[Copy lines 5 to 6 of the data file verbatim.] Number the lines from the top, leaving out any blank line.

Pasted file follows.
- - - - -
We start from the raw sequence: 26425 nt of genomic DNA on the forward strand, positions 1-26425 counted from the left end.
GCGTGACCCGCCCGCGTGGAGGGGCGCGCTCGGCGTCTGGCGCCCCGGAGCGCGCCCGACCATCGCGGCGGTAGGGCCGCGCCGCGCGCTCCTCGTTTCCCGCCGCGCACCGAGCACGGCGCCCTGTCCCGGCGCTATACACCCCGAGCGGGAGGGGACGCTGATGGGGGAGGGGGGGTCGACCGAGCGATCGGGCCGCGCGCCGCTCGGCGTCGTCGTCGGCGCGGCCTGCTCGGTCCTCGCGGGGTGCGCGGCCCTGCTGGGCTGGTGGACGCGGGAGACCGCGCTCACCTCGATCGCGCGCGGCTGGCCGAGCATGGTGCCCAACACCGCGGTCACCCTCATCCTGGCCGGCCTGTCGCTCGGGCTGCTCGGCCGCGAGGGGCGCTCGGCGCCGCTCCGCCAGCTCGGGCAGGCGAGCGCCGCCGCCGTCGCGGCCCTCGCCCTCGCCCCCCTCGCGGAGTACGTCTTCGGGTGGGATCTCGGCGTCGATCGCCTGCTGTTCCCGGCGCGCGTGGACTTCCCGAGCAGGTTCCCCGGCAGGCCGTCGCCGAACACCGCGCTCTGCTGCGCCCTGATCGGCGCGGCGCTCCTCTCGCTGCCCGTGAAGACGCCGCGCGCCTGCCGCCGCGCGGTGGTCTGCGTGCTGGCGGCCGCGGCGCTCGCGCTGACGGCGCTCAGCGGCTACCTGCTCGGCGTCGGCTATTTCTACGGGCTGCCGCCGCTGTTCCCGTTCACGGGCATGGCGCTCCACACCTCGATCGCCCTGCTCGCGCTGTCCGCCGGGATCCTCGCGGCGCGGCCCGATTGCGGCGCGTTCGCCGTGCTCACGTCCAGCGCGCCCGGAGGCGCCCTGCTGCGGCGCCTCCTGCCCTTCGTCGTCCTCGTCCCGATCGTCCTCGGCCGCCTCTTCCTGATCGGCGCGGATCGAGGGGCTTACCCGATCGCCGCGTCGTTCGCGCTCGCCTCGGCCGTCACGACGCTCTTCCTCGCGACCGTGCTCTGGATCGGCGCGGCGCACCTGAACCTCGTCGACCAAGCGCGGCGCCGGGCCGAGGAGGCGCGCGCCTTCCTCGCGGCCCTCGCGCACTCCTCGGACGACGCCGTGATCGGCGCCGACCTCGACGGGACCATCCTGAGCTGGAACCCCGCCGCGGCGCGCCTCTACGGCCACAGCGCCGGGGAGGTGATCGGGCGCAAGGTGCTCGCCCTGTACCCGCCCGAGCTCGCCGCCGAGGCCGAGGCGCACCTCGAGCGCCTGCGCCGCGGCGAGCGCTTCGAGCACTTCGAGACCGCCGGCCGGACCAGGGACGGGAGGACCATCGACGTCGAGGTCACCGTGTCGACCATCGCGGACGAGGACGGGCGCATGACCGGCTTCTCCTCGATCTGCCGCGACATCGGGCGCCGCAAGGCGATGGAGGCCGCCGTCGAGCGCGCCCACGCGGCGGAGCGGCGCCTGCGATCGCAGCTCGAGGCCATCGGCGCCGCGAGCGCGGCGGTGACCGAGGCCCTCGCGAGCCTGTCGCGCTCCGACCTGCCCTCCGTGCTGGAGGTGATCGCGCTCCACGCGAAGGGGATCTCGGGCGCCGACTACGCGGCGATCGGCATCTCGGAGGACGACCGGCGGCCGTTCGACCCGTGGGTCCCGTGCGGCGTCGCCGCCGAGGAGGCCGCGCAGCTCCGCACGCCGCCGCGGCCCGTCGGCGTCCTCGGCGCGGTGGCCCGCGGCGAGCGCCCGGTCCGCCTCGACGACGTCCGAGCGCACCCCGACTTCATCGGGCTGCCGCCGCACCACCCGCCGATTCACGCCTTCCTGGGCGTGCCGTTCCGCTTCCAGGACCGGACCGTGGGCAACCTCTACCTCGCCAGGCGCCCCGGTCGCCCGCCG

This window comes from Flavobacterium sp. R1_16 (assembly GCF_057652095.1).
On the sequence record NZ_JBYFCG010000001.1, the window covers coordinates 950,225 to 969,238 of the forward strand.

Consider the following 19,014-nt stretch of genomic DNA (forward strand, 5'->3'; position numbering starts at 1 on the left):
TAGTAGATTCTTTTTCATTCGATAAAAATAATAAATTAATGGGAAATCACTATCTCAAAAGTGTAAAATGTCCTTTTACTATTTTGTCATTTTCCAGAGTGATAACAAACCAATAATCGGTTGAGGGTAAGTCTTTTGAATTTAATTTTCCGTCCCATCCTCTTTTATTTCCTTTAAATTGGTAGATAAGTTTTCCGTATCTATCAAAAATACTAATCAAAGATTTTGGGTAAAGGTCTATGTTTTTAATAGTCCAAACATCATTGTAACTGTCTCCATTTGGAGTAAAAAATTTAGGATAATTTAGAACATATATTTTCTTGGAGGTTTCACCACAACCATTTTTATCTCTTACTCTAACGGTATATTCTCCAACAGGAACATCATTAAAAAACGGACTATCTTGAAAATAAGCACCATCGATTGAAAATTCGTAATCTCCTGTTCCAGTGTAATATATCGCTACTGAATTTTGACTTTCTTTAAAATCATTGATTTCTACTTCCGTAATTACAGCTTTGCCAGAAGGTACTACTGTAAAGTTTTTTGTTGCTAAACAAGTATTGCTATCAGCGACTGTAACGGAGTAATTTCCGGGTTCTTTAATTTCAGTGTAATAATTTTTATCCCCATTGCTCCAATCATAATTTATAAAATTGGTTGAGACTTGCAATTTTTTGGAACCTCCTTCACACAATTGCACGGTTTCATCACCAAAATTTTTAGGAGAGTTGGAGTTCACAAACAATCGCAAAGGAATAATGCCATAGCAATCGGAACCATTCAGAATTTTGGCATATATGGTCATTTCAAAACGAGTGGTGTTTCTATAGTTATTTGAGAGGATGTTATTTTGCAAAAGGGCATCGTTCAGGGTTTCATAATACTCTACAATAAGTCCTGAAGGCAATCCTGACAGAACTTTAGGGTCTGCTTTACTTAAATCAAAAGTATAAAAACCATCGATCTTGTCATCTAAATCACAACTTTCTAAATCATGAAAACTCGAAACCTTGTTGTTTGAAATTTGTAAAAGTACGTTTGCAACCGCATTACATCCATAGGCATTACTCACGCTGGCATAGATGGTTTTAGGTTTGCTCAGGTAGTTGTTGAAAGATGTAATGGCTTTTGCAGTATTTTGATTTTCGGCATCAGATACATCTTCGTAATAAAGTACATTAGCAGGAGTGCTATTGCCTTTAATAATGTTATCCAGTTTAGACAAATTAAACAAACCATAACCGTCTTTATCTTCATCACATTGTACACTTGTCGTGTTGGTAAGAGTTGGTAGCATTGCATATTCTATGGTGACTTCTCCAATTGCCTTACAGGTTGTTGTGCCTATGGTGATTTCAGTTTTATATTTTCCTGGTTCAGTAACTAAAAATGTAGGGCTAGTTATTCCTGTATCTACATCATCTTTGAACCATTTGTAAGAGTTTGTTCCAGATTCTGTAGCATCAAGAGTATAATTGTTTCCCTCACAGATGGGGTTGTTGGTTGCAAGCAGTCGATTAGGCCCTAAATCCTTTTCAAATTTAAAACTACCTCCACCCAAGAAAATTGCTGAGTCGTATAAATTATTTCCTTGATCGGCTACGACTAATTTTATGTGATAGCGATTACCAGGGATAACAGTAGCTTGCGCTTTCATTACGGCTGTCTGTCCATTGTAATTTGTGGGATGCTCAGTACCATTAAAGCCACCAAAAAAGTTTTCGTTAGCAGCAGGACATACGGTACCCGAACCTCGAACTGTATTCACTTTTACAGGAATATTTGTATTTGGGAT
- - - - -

Consider the following 19,014-nt stretch of genomic DNA (forward strand, 5'->3'; position numbering starts at 1 on the left):
TAGTAGATTCTTTTTCATTCGATAAAAATAATAAATTAATGGGAAATCACTATCTCAAAAGTGTAAAATGTCCTTTTACTATTTTGTCATTTTCCAGAGTGATAACAAACCAATAATCGGTTGAGGGTAAGTCTTTTGAATTTAATTTTCCGTCCCATCCTCTTTTATTTCCTTTAAATTGGTAGATAAGTTTTCCGTATCTATCAAAAATACTAATCAAAGATTTTGGGTAAAGGTCTATGTTTTTAATAGTCCAAACATCATTGTAACTGTCTCCATTTGGAGTAAAAAATTTAGGATAATTTAGAACATATATTTTCTTGGAGGTTTCACCACAACCATTTTTATCTCTTACTCTAACGGTATATTCTCCAACAGGAACATCATTAAAAAACGGACTATCTTGAAAATAAGCACCATCGATTGAAAATTCGTAATCTCCTGTTCCAGTGTAATATATCGCTACTGAATTTTGACTTTCTTTAAAATCATTGATTTCTACTTCCGTAATTACAGCTTTGCCAGAAGGTACTACTGTAAAGTTTTTTGTTGCTAAACAAGTATTGCTATCAGCGACTGTAACGGAGTAATTTCCGGGTTCTTTAATTTCAGTGTAATAATTTTTATCCCCATTGCTCCAATCATAATTTATAAAATTGGTTGAGACTTGCAATTTTTTGGAACCTCCTTCACACAATTGCACGGTTTCATCACCAAAATTTTTAGGAGAGTTGGAGTTCACAAACAATCGCAAAGGAATAATGCCATAGCAATCGGAACCATTCAGAATTTTGGCATATATGGTCATTTCAAAACGAGTGGTGTTTCTATAGTTATTTGAGAGGATGTTATTTTGCAAAAGGGCATCGTTCAGGGTTTCATAATACTCTACAATAAGTCCTGAAGGCAATCCTGACAGAACTTTAGGGTCTGCTTTACTTAAATCAAAAGTATAAAAACCATCGATCTTGTCATCTAAATCACAACTTTCTAAATCATGAAAACTCGAAACCTTGTTGTTTGAAATTTGTAAAAGTACGTTTGCAACCGCATTACATCCATAGGCATTACTCACGCTGGCATAGATGGTTTTAGGTTTGCTCAGGTAGTTGTTGAAAGATGTAATGGCTTTTGCAGTATTTTGATTTTCGGCATCAGATACATCTTCGTAATAAAGTACATTAGCAGGAGTGCTATTGCCTTTAATAATGTTATCCAGTTTAGACAAATTAAACAAACCATAACCGTCTTTATCTTCATCACATTGTACACTTGTCGTGTTGGTAAGAGTTGGTAGCATTGCATATTCTATGGTGACTTCTCCAATTGCCTTACAGGTTGTTGTGCCTATGGTGATTTCAGTTTTATATTTTCCTGGTTCAGTAACTAAAAATGTAGGGCTAGTTATTCCTGTATCTACATCATCTTTGAACCATTTGTAAGAGTTTGTTCCAGATTCTGTAGCATCAAGAGTATAATTGTTTCCCTCACAGATGGGGTTGTTGGTTGCAAGCAGTCGATTAGGCCCTAAATCCTTTTCAAATTTAAAACTACCTCCACCCAAGAAAATTGCTGAGTCGTATAAATTATTTCCTTGATCGGCTACGACTAATTTTATGTGATAGCGATTACCAGGGATAACAGTAGCTTGCGCTTTCATTACGGCTGTCTGTCCATTGTAATTTGTGGGATGCTCAGTACCATTAAAGCCACCAAAAAAGTTTTCGTTAGCAGCAGGACATACGGTACCCGAACCTCGAACTGTATTCACTTTTACAGGAATATTTGTATTTGGGAT